[0004] RDF is based on the idea of identifying objects or elements using Web identifiers (URIs) and describing resources in terms of simple properties and property values. This enables RDF to represent simple statements about resources as a directed graph of nodes representing the resources, their properties, and their property values. RDF further utilizes an extensible markup language (XML)-based syntax for recording and exchanging these graphs.

[0005] Further information regarding RDF is provided in RDF Primer, W3C Working Draft 23 Jan. 2003 (available from http://www.w3.org/TR/2003/WD-rdf-primer-20030123/) which is incorporated herein by reference.

BRIEF SUMMARY

[0006] In one embodiment, a system processes resource description framework (RDF) data. The system comprises a plurality of RDF schemas defining RDF elements and relationships between ones of the RDF elements, an RDF data store for storing RDF triples that conform to the plurality of RDF schemas, and an RDF database service for receiving database transactions to add RDF triples to the RDF data store, wherein the RDF database service is operable to validate an RDF triple against the plurality of RDF schemas before populating the RDF triple into the RDF data store.

BRIEF DESCRIPTION OF THE DRAWINGS

[0007]FIG. 1 depicts an RDF directed graph data representation.

[0008]FIG. 2 depicts an RDF triples data representation.

[0009]FIG. 3A depicts an RDF database according to representative embodiments.

[0010]FIGS. 3B and 3C depict flowcharts of process flows that may be implemented by an RDF database according to representative embodiments.

[0011]FIG. 4 depicts an RDF repository according to representative embodiments.

[0012]FIG. 5 depicts a flowchart for processing property method transactions according to representative embodiments.

[0013]FIG. 6 depicts a metadata code set generator that performs data transcoding according to representative embodiments.

[0014]FIG. 7 depicts a computer system adapted to implement representative embodiments.

DETAILED DESCRIPTION

[0015] Referring now to the drawings, FIG. 1 depicts data representation 100 according to the RDF model utilized to define data relationships. The RDF model provides a methodology for describing relationships between web identifiable objects. Specifically, the RDF model defines the relationships utilizing a subject, predicates, and objects mapped onto a directed graph. In this example, the RDF model is used to describe characteristics of a web page (i.e., the creator, the creation date, and the language). Specifically, data representation 100 identifies node 101 utilizing a URI (http:/www.example.org/home.htm). Node 101 is a subject node, in these relationships, because the directed graph structure may only proceed from the subject node to the other nodes. The relationships between the nodes are defined by predicates 102, 103, 104: “http://www.example.org/terms/creation-date”, “http://www.example.org/terms/language”, and “http://www.example.org/elements/1.1/creator”, respectively. Objects 105, 106, and 107 define the value associated with the relationship. The values may be literals such as “MARCH 3, 2003” and “ENGLISH” for objects 105 and 106. Alternatively, values in the RDF model may be other identifiable web resources such as object 107 as defined by “http://www.example.org/empid/147782”.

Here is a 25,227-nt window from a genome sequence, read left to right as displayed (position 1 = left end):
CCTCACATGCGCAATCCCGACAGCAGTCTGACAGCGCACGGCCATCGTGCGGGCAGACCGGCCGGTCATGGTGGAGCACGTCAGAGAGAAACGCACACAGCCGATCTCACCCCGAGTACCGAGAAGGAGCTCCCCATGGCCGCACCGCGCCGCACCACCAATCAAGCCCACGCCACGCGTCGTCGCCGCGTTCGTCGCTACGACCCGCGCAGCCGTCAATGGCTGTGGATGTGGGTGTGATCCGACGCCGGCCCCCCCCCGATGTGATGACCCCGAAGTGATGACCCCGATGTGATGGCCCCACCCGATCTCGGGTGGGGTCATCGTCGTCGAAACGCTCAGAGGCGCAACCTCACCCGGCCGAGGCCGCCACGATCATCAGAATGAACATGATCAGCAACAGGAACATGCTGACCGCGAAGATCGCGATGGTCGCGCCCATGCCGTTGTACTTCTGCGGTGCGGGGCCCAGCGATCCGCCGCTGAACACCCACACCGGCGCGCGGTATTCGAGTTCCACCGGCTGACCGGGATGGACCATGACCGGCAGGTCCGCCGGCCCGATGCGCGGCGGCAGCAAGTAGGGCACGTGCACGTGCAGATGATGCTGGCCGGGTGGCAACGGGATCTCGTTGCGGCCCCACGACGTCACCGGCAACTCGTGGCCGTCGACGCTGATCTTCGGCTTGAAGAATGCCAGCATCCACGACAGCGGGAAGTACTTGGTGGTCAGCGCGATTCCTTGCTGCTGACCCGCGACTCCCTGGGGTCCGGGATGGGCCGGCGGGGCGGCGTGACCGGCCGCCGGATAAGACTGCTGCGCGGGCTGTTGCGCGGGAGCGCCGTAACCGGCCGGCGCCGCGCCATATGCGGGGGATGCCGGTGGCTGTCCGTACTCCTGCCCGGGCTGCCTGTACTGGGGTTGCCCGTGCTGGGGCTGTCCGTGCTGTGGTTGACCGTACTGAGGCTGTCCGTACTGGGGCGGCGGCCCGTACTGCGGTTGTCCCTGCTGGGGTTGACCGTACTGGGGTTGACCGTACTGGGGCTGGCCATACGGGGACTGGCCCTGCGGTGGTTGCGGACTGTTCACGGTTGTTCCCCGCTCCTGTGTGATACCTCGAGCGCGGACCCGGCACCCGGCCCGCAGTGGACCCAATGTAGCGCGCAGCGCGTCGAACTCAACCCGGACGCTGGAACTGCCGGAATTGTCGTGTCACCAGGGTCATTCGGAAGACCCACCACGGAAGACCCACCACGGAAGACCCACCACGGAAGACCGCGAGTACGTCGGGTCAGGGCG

[0016]FIG. 2 depicts data representation 200 of data representation 100 according to conventional RDF “triples” notation. Each triple includes a respective subject, predicate, and object. Each triple represents a single path in the directed graph shown in data representation 100. Data representation 200 may be implemented in a number of ways. Typically, data representation 200 may be encoded with XML representations.

[0017] Utilizing a directed graph and web identifiers to define data relationships is advantageous for a number of reasons. First, the use of web identifiers (in lieu of static literal descriptors such as “creation-date”) enables the properties used by a given entity to be differentiated from the properties used by another entity which otherwise would be identified by the same name. Moreover, by utilizing a directed graph, it is relatively straight-forward to extend the description of the subject. For example, a predefined data structure or class need not be rigidly defined to represent all possible characteristics of subject 101.

[0018] RDF does not define a manner in which such data relationships are to be stored. Several implementations exist. For example, known implementations map RDF to a relational database structure which may be queried utilizing standard query language (SQL) queries. However, relational databases can be problematic when storing RDF data. Specifically, relational databases store and process data in the database according to a table model. This model is different from the directed graph model used by RDF. The differences may produce less than optimal results when populating the database, modifying the database structure, and performing other database management activities.

[0019] Moreover, RDF does not provide any mechanism for validating stored values of objects in view of the relationships defined by the predicates. Specifically, RDF Primer, W3C Working Draft 23 Jan. 2003 states that “when a URIref does identify a datatype, RDF itself does not define the validating of the pairing of that datatype with a particular literal. This validity can only be determined by software built to understand that data type.”